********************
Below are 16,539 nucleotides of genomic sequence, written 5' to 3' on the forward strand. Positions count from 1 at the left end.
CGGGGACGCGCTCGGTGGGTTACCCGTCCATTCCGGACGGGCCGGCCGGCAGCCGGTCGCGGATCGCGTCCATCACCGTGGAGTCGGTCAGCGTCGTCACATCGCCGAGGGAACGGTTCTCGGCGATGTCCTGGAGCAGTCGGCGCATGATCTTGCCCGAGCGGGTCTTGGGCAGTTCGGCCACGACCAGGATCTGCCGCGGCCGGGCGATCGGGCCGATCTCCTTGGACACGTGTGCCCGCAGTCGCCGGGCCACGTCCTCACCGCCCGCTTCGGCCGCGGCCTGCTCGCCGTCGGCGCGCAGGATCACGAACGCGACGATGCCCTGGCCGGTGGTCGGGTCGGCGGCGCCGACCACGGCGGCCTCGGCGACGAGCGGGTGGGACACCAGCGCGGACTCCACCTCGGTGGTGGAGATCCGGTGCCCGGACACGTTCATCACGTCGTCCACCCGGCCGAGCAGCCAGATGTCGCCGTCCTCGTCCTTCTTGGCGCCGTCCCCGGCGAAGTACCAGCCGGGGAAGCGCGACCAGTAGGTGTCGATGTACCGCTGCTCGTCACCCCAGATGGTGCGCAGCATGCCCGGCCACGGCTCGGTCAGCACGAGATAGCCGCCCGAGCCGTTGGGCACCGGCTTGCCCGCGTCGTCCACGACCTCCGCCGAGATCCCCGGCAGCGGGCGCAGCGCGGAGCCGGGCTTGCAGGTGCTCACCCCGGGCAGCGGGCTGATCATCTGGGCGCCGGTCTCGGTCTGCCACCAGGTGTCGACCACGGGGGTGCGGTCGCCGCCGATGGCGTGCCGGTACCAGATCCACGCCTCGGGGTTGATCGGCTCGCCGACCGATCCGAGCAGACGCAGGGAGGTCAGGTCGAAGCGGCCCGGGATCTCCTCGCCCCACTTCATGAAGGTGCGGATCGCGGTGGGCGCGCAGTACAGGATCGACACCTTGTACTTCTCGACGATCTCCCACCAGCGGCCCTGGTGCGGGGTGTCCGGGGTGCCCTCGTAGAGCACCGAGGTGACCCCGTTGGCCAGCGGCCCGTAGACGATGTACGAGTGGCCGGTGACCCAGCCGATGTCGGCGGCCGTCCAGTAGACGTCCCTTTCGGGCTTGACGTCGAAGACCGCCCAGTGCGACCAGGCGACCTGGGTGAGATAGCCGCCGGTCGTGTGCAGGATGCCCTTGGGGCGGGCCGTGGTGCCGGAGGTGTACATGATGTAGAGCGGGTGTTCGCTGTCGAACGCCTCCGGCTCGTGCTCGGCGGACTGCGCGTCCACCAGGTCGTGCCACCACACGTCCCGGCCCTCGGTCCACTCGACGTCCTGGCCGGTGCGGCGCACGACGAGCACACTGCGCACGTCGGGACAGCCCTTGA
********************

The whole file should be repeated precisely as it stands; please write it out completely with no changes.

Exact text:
Below are 16,539 nucleotides of genomic sequence, written 5' to 3' on the forward strand. Positions count from 1 at the left end.
CGGGGACGCGCTCGGTGGGTTACCCGTCCATTCCGGACGGGCCGGCCGGCAGCCGGTCGCGGATCGCGTCCATCACCGTGGAGTCGGTCAGCGTCGTCACATCGCCGAGGGAACGGTTCTCGGCGATGTCCTGGAGCAGTCGGCGCATGATCTTGCCCGAGCGGGTCTTGGGCAGTTCGGCCACGACCAGGATCTGCCGCGGCCGGGCGATCGGGCCGATCTCCTTGGACACGTGTGCCCGCAGTCGCCGGGCCACGTCCTCACCGCCCGCTTCGGCCGCGGCCTGCTCGCCGTCGGCGCGCAGGATCACGAACGCGACGATGCCCTGGCCGGTGGTCGGGTCGGCGGCGCCGACCACGGCGGCCTCGGCGACGAGCGGGTGGGACACCAGCGCGGACTCCACCTCGGTGGTGGAGATCCGGTGCCCGGACACGTTCATCACGTCGTCCACCCGGCCGAGCAGCCAGATGTCGCCGTCCTCGTCCTTCTTGGCGCCGTCCCCGGCGAAGTACCAGCCGGGGAAGCGCGACCAGTAGGTGTCGATGTACCGCTGCTCGTCACCCCAGATGGTGCGCAGCATGCCCGGCCACGGCTCGGTCAGCACGAGATAGCCGCCCGAGCCGTTGGGCACCGGCTTGCCCGCGTCGTCCACGACCTCCGCCGAGATCCCCGGCAGCGGGCGCAGCGCGGAGCCGGGCTTGCAGGTGCTCACCCCGGGCAGCGGGCTGATCATCTGGGCGCCGGTCTCGGTCTGCCACCAGGTGTCGACCACGGGGGTGCGGTCGCCGCCGATGGCGTGCCGGTACCAGATCCACGCCTCGGGGTTGATCGGCTCGCCGACCGATCCGAGCAGACGCAGGGAGGTCAGGTCGAAGCGGCCCGGGATCTCCTCGCCCCACTTCATGAAGGTGCGGATCGCGGTGGGCGCGCAGTACAGGATCGACACCTTGTACTTCTCGACGATCTCCCACCAGCGGCCCTGGTGCGGGGTGTCCGGGGTGCCCTCGTAGAGCACCGAGGTGACCCCGTTGGCCAGCGGCCCGTAGACGATGTACGAGTGGCCGGTGACCCAGCCGATGTCGGCGGCCGTCCAGTAGACGTCCCTTTCGGGCTTGACGTCGAAGACCGCCCAGTGCGACCAGGCGACCTGGGTGAGATAGCCGCCGGTCGTGTGCAGGATGCCCTTGGGGCGGGCCGTGGTGCCGGAGGTGTACATGATGTAGAGCGGGTGTTCGCTGTCGAACGCCTCCGGCTCGTGCTCGGCGGACTGCGCGTCCACCAGGTCGTGCCACCACACGTCCCGGCCCTCGGTCCACTCGACGTCCTGGCCGGTGCGGCGCACGACGAGCACACTGCGCACGTCGGGACAGCCCTTGA